<head> section. It also removes WordPress-generated <rel> tags (search engines do not use them anymore). These details are not needed in 90% of the cases.
Hide RSS links
This option removes RSS links and prevents content copying and republishing.
Disable comment cookies
This option disables the user information – name, email and website – being saved in a browser cookie. This is usually done to have the details autocompleted in the comment form. Only check this option if you don’t have a comment-heavy site.
Disable core autoupdates
This option disables automatic WordPress updates (useful for managed and/or custom coded sites). Note that checking this option might leave your site vulnerable, as security updates should be applied automatically.
Disable plugin autoupdates
This option disables automatic plugin updates (useful for managed and/or custom coded sites).
Disable WordPress embeds
This option removes embed query vars, disables oEmbed discovery, completely removes the related scripts and disallows WordPress posts to be embedded on remote sites.
Delete expired transients
This option regularly deletes expired transients (temporary data) from the database and improves performance on large sites.
Read the official WordPress guidelines for hardening and securing your site.
Protect WordPress against malicious URL requests and bad HTTP(S) queries
This option blocks suspicious requests to your site (no referrer, no user agent or no physical browser).
This option disables remote access to your WordPress site (may cause issues with some plugins). Please reconsider the use of plugins which request XML-RPC access.
Enable HTTP Strict Transport Security (HSTS)
By adding the Strict Transport Security header to your site, you secure every visit from your visitors except for the initial visit. That still leaves your site vulnerable to MITM (man-in-the-middle) attacks for that initial visit, so there is a technique called “preloading” that will add your site to a pre-populated domain list. Once your site is on that list, the major browsers that support HSTS preloading will be notified that your site requires SSL, and every visit, even the very first one from a visitor, will automatically be forced through SSL.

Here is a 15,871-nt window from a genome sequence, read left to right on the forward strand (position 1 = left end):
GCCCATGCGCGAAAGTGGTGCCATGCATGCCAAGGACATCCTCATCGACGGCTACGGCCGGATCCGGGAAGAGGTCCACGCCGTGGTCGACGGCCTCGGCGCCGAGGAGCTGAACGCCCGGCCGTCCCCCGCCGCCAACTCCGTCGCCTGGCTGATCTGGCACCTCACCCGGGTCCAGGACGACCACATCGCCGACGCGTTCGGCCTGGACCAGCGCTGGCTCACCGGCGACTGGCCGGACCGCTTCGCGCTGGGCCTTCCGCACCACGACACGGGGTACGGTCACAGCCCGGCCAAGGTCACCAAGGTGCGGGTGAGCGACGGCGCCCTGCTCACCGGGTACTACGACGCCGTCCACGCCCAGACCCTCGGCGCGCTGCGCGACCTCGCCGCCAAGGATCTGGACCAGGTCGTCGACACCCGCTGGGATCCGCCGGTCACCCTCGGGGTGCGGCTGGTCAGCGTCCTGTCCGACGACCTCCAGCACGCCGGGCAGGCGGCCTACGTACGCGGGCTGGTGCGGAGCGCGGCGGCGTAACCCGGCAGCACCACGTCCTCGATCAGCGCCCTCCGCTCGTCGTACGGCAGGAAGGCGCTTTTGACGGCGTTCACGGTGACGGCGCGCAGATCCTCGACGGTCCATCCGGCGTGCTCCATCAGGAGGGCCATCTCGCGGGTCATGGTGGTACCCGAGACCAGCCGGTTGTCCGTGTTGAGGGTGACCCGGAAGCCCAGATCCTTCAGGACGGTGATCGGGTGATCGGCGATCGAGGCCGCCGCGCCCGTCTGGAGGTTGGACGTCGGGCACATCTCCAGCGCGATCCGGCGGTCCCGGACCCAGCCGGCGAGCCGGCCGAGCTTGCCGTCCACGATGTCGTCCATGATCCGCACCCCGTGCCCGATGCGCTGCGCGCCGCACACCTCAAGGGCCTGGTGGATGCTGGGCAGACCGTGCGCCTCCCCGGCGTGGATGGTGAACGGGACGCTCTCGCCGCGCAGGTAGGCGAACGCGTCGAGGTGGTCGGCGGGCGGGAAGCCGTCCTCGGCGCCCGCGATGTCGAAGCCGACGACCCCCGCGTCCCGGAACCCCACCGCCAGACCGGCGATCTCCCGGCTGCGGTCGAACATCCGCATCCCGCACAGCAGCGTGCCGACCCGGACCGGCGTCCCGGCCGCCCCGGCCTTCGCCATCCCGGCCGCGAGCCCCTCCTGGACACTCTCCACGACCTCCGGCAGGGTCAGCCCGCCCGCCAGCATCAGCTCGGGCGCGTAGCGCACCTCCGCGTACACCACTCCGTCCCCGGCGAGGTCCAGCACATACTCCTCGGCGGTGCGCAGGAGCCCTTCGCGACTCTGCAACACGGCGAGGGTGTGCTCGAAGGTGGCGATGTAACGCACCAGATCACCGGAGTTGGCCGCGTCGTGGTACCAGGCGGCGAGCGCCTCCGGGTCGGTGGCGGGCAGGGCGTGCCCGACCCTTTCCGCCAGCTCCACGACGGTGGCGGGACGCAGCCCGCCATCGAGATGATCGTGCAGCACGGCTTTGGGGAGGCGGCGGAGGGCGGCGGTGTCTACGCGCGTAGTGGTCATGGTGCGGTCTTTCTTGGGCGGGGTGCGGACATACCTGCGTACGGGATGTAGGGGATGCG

Optimise HTTP(S) headers
This option activates cache control, ETag and 304 headers. It helps with browser caching and/or when there is no caching plugin available.
On an article-heavy site, using Gravatars can hurt performance a bit, as WordPress needs to connect to gravatar.org for every avatar to fetch it. This caching module saves a copy of the image on the server, and loads it 10 times faster next time, without the need for an external request. The cache expires in 14 days by default and is removed from the server in 90 days. Values can be changed to accommodate your needs.
Minify/compress HTML source code
This option removes all linefeeds and extra space characters from the HTML source code.
This option displays PHP errors and warnings both on front-end and back-end for debugging purposes. Do not activate on live/production sites.
Disable HTML in WordPress comments
This option disables HTML code in WordPress comments. HTML is sometimes used for bold/italic text or links.
Remove Dashicons from front-end for non-administrators
This option removes the Dashicon font from front-end for non-administrators, if the theme doesn’t require Dashicons.
Remove comment reply script (if using a third-party comments plugin)
This option removes the reply script, usually enqueued in <head>, if the theme uses no comment replying or a third-party comments plugin (Disqus, Jetpack, etc).
Remove X widget (
These options remove the respective widgets, making the Appearance -> Widgets section faster.